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TagFlip: Active mobile music discovery with social tags

Resource type
Thesis type
(Thesis) Ph.D.
Date created
Recently, there has been a substantial surge in the availability of digital music through online subscription services. While these have given the user access to an almost endless variety of content, the sheer size of this choice space can also turn the user's selection process into a burden. While the purely algorithmic approach of recommending items with minimal user control has been the most popular method in commercial systems, several studies have shown that it can suffer from issues such as lack of transparency, limited user control, and pigeonholing the users. On the academic front, novel interfaces have been proposed that strive to alleviate the above issues. However, most such tools target large screens and often depend on complex user interactions. This is in discrepancy with the usual circumstances in which we listen to music, such as during commuting and work, and increasingly on our phones. We report on the design and evaluation of TagFlip. A mobile app featuring a novel interaction framework designed to fit within typical music listening scenarios, organically transforming them into more interactive music discovery experiences. Acknowledging the fleeting nature of music listening in the age of streaming and the smartphone, TagFlip was designed to require little effort from the users, while still granting them a high degree of control over the recommended music. This is done by describing each played song to the user through its most popular social tags and allowing the user to easily specify which of the tags should be considered for upcoming songs. To understand the merits of tag-based music discovery and especially our unique design, we compared TagFlip to Spotify's mobile app, both in a controlled lab experiment, and in the field. In these evaluations, TagFlip came out on top in both subjective user experience (control, transparency, and interaction) and our objective measure of number of interactions per liked song. Our field study participants found it fun and engaging to discover new tags and styles of music they had not heard of or liked before, and our logs indicated that they ended up actively seeking music within these new styles for significant portions of their time with the app. Our users found TagFlip to be an important complementary experience to that of Spotify, enabling more active and directed music discovery with minimal effort. Furthermore, we found that current mainstream approaches to music discovery may be incapable of exploiting the full potential of massive online music libraries.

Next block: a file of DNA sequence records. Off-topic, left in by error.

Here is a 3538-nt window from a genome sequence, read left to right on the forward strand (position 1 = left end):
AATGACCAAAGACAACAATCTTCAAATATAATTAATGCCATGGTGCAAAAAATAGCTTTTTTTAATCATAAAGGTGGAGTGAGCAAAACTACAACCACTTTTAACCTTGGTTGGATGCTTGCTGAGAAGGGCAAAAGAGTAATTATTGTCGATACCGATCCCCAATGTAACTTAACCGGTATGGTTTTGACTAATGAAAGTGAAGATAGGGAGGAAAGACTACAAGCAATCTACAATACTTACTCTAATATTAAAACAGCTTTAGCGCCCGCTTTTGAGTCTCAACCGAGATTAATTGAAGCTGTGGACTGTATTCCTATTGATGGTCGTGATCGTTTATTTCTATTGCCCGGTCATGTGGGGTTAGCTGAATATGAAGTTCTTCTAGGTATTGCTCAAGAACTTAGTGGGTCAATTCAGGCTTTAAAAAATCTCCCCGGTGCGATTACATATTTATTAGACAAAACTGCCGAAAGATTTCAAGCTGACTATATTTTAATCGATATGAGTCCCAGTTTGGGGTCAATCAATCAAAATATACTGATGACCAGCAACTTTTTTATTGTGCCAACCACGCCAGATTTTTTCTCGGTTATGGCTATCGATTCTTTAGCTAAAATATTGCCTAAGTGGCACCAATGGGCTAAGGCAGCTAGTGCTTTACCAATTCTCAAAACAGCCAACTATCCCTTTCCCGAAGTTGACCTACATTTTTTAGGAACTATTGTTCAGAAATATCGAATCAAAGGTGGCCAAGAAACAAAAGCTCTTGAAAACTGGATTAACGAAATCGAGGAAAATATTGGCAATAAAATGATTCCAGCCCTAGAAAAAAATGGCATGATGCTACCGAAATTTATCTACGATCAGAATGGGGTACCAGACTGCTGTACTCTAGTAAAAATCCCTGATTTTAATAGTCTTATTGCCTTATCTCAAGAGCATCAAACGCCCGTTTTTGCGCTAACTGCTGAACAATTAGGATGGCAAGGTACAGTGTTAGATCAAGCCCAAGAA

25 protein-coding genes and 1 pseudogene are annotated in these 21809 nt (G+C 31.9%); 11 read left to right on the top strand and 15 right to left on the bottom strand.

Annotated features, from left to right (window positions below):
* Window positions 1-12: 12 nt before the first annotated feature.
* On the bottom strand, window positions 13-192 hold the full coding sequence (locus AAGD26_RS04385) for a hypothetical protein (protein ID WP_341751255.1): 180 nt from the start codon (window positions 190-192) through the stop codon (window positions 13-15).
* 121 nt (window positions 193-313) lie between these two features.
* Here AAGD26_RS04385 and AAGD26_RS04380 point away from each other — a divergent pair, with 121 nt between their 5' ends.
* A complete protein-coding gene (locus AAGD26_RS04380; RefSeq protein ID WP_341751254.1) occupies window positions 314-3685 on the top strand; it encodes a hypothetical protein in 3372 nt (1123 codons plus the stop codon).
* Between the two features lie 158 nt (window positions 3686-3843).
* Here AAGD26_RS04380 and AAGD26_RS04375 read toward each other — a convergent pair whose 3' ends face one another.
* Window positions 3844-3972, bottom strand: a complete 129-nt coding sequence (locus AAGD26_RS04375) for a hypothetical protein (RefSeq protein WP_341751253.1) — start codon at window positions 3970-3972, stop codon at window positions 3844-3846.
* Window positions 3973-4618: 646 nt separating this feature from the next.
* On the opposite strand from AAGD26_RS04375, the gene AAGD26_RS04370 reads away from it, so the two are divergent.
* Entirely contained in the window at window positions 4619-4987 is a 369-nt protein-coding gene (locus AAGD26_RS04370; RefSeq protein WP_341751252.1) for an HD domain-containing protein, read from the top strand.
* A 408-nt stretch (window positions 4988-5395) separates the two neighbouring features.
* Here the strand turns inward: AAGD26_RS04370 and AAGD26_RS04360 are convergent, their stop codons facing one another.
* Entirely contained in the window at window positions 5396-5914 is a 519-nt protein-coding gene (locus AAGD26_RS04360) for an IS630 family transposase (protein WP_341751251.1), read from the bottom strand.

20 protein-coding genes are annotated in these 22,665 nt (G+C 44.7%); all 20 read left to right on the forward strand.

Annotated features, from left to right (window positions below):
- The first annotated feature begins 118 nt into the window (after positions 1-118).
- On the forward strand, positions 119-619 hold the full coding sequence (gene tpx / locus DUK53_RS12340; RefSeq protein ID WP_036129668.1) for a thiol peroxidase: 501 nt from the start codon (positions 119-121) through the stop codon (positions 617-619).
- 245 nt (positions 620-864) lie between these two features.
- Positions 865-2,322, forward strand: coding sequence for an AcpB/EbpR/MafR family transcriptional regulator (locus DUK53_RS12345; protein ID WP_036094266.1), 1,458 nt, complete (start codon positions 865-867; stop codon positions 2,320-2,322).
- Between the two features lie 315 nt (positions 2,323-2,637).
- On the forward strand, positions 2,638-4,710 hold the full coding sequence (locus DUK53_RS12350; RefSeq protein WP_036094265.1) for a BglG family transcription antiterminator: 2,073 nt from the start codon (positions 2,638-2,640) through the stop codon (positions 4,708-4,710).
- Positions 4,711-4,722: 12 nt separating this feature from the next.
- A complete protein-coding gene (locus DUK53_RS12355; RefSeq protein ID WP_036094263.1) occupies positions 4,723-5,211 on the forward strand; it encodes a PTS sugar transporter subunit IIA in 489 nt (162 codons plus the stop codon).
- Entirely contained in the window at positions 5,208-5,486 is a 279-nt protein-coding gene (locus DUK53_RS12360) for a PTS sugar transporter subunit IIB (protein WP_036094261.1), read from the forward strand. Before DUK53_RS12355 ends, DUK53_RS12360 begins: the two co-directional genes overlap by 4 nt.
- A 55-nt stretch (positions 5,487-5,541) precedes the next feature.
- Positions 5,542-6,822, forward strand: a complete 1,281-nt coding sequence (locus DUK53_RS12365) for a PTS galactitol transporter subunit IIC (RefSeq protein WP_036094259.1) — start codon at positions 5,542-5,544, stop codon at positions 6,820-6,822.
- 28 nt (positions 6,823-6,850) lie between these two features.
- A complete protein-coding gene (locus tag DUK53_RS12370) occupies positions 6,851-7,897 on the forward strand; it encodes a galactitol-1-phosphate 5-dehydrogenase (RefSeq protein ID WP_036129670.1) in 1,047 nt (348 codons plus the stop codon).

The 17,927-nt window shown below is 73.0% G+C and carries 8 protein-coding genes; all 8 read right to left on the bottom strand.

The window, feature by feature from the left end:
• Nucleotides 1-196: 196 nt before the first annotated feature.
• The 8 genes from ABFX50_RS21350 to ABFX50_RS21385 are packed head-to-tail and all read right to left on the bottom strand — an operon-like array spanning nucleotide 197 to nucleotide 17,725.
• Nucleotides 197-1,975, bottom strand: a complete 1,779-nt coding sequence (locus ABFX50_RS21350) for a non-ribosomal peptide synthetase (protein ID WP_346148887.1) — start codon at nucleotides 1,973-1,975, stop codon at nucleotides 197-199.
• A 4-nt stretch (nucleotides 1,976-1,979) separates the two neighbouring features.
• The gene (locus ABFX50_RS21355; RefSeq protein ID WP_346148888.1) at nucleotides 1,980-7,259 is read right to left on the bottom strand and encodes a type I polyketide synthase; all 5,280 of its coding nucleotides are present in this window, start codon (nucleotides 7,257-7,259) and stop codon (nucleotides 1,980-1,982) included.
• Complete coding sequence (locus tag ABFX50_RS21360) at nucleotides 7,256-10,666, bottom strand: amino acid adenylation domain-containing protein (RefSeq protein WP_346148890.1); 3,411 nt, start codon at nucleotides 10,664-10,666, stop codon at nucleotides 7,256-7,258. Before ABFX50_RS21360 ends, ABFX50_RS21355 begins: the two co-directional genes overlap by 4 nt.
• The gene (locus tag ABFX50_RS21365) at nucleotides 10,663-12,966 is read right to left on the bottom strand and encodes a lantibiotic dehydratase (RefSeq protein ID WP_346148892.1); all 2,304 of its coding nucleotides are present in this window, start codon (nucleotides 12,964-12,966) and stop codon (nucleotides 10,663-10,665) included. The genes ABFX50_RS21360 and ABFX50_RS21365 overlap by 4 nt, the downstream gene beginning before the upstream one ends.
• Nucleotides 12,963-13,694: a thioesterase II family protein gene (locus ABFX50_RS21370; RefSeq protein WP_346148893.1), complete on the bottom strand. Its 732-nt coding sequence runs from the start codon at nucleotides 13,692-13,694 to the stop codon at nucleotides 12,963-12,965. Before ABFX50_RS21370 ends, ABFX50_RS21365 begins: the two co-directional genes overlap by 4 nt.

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Copyright is held by the author.
This thesis may be printed or downloaded for non-commercial research and scholarly purposes.
Scholarly level
Supervisor or Senior Supervisor
Thesis advisor: Zhang, Hao
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